Take the pledge to vote

For a better tommorow#AajSawaroApnaKal
  • I agree to receive emails from News18

  • I promise to vote in this year's elections no matter what the odds are.
  • Please check above checkbox.

    SUBMIT

Thank you for
taking the pledge

Vote responsibly as each vote counts
and makes a diffrence

Disclaimer:

Issued in public interest by HDFC Life. HDFC Life Insurance Company Limited (Formerly HDFC Standard Life Insurance Company Limited) (“HDFC Life”). CIN: L65110MH2000PLC128245, IRDAI Reg. No. 101 . The name/letters "HDFC" in the name/logo of the company belongs to Housing Development Finance Corporation Limited ("HDFC Limited") and is used by HDFC Life under an agreement entered into with HDFC Limited. ARN EU/04/19/13618
LIVE TV DownloadNews18 App
News18 English
News18 » Lifestyle
1-min read

Foster Care Homes Reduces Stress Levels in Dogs

The findings indicate that short-term fostering temporarily reduces cortisol (stress hormone) levels and increases rest in shelter dogs.

IANS

Updated:April 3, 2019, 5:31 PM IST
facebookTwitterskypewhatsapp
Cats, Dogs, Animal Behaviour, Report, Earthquake Detection, Science
(Image: AP)

Is your canine friend nervous? Sleepovers and foster care homes could help reduce their stress level, says a new study.

The findings, published in the journal PeerJ, indicate that short-term fostering temporarily reduces cortisol (stress hormone) levels and increases rest in shelter dogs.

"We are trying to improve the lives of shelter dogs by helping them find loving homes," said co-author Clive Wynne, Professor at the Arizona State University in the US.

According to the lead researcher, Lisa Gunter from the varsity, the sleepovers were like a weekend away from work as they provided a short break from the stress of living in a shelter.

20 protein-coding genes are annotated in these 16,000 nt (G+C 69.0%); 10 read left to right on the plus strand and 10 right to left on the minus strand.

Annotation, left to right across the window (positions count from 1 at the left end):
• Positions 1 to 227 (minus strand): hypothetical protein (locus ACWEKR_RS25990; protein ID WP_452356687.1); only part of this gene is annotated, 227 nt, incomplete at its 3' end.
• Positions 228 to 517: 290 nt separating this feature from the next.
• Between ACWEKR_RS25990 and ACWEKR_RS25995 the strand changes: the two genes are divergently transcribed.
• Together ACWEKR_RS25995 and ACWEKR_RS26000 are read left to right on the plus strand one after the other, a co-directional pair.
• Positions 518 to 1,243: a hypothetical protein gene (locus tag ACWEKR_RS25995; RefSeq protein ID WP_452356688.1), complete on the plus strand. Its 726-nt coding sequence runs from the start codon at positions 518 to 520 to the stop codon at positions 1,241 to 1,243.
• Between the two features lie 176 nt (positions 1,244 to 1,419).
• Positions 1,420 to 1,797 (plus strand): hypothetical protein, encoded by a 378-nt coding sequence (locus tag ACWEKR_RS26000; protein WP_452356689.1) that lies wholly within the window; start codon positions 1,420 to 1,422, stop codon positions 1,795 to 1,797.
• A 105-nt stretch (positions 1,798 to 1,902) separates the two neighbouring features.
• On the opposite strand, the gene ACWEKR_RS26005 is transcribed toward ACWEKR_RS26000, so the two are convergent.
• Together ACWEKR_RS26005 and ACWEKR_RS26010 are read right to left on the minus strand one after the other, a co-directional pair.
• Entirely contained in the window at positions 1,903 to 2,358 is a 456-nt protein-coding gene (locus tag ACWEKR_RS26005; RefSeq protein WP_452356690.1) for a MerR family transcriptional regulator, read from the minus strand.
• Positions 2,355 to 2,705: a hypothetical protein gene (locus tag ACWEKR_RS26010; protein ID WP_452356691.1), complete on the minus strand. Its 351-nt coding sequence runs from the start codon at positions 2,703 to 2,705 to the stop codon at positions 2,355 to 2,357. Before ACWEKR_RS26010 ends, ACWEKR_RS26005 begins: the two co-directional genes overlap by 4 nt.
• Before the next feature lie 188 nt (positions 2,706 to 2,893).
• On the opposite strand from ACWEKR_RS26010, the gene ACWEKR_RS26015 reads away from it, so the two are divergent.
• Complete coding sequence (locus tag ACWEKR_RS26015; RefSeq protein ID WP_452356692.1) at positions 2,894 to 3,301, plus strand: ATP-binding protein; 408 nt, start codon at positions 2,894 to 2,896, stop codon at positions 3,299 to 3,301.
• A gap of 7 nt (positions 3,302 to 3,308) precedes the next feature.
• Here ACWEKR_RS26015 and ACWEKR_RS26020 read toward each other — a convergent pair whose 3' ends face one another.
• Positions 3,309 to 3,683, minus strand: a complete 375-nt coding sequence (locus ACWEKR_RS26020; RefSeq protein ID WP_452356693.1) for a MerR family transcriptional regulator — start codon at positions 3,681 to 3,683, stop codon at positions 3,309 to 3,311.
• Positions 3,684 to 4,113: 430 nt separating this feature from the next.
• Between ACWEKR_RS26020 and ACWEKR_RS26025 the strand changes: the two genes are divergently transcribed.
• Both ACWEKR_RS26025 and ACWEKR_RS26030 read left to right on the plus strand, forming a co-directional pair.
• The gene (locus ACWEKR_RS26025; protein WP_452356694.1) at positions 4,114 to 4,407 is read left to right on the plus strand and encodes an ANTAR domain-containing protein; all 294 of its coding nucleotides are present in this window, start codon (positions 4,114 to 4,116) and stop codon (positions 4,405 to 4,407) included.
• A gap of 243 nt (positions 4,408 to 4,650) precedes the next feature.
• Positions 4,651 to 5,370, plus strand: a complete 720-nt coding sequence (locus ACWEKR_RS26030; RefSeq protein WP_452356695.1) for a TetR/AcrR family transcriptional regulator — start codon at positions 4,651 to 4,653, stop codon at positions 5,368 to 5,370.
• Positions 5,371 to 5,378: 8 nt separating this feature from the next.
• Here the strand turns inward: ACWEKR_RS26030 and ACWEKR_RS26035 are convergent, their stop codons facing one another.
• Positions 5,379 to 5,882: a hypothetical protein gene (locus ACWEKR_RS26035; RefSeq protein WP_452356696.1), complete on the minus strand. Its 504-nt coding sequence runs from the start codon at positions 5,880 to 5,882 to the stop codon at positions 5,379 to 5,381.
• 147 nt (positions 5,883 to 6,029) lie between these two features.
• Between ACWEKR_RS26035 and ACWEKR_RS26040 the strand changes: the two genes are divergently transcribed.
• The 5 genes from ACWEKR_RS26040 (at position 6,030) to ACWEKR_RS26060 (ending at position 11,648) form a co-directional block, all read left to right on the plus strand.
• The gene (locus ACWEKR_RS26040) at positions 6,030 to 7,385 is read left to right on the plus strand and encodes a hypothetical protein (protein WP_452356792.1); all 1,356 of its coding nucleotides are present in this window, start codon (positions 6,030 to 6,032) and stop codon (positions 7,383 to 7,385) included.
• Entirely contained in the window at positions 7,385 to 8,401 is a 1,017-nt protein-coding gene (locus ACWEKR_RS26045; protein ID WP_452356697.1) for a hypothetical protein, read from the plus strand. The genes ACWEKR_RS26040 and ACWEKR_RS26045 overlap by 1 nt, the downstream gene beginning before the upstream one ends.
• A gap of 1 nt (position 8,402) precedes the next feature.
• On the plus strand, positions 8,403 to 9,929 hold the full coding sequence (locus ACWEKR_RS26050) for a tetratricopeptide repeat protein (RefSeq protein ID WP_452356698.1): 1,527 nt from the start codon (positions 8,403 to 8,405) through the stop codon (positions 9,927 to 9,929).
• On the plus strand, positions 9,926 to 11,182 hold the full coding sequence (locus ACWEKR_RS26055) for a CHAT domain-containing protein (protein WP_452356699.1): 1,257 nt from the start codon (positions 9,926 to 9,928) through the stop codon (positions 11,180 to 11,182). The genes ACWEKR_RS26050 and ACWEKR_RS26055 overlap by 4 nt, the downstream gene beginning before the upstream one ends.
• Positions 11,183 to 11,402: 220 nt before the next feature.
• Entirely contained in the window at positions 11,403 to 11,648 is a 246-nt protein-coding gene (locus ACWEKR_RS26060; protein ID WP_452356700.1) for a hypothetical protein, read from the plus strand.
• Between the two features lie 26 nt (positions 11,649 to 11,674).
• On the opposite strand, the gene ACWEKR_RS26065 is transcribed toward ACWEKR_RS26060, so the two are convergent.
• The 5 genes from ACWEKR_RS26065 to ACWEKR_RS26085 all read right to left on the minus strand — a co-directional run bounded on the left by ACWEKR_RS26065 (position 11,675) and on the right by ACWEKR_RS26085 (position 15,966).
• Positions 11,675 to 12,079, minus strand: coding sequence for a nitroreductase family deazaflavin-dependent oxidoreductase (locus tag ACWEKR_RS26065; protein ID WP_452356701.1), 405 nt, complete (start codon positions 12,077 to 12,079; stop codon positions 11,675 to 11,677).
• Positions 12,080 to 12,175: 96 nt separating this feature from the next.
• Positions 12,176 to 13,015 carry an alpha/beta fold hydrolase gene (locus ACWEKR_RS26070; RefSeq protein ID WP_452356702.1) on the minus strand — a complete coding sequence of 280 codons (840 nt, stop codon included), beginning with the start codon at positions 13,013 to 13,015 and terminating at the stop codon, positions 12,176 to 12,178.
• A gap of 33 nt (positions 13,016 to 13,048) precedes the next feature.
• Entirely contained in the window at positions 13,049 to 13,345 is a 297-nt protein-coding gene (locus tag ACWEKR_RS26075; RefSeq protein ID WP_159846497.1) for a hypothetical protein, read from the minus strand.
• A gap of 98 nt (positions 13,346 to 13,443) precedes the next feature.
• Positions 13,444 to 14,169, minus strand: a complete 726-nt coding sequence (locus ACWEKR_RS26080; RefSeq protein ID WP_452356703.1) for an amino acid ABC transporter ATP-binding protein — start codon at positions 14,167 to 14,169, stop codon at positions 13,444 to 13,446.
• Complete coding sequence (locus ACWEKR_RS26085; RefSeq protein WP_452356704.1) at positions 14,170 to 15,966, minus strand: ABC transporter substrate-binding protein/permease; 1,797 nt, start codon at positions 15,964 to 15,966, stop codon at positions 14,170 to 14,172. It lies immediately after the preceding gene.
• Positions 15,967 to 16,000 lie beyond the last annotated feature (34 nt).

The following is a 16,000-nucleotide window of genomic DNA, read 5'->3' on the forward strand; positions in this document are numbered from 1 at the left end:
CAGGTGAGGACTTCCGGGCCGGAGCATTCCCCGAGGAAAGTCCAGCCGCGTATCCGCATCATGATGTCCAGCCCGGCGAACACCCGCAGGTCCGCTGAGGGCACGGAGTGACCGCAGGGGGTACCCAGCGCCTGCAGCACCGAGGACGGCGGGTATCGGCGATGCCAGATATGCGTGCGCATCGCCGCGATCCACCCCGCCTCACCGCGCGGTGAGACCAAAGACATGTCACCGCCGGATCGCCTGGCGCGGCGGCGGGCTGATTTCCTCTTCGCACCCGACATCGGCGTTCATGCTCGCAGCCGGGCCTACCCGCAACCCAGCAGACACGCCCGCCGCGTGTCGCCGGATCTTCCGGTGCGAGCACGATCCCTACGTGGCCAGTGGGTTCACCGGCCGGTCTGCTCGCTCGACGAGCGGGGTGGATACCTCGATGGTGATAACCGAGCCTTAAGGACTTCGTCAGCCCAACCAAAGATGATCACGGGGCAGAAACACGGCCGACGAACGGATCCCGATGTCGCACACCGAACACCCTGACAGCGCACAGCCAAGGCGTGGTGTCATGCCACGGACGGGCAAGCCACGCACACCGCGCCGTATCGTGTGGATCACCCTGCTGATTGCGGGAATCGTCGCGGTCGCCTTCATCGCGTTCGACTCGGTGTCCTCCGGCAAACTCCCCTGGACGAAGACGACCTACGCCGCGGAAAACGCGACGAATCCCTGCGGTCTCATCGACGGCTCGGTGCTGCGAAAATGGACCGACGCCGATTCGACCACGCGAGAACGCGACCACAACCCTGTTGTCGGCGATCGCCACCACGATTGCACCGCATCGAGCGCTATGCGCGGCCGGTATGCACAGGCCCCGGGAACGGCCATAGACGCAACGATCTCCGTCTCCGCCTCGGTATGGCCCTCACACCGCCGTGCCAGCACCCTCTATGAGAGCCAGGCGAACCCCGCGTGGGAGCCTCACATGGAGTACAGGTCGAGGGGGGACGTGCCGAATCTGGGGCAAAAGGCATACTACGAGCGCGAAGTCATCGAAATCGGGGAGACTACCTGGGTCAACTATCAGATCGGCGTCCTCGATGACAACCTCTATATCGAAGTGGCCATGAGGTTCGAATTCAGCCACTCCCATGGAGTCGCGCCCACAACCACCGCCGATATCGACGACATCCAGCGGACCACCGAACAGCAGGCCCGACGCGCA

Sleepover or fostering refers to bringing in a dog at home for a while with the goal of nurturing them.

For the study, the research team tracked 207 dogs' stress level by measuring cortisol before, during and after sleepovers.

Even though the five participating shelters were very different, the cortisol levels for all the dogs decreased during a sleepover. When the dogs returned to the shelter, their cortisol levels were the same as before, the team said.

"It was an open question if it would be stressful for dogs to come back to the shelter after being away for a weekend but because of this study, we know a sleepover is a very welcome break," said Debbie McKnight, Vice President at the Arizona Humane Society (AHS) in the US.

AHS was one of the five shelters that participated in the study.

Because sleepovers reduced the dogs' cortisol levels and increased their time at rest, shelters that do not currently have short-term foster programmes should give sleepovers a try, Gunter suggested.

Get the best of News18 delivered to your inbox - subscribe to News18 Daybreak. Follow News18.com on Twitter, Instagram, Facebook, Telegram, TikTok and on YouTube, and stay in the know with what's happening in the world around you – in real time.

Read full article
Next Story
Next Story

Also Watch

facebookTwitterskypewhatsapp

Live TV

Countdown To Elections Results
To Assembly Elections 2018 Results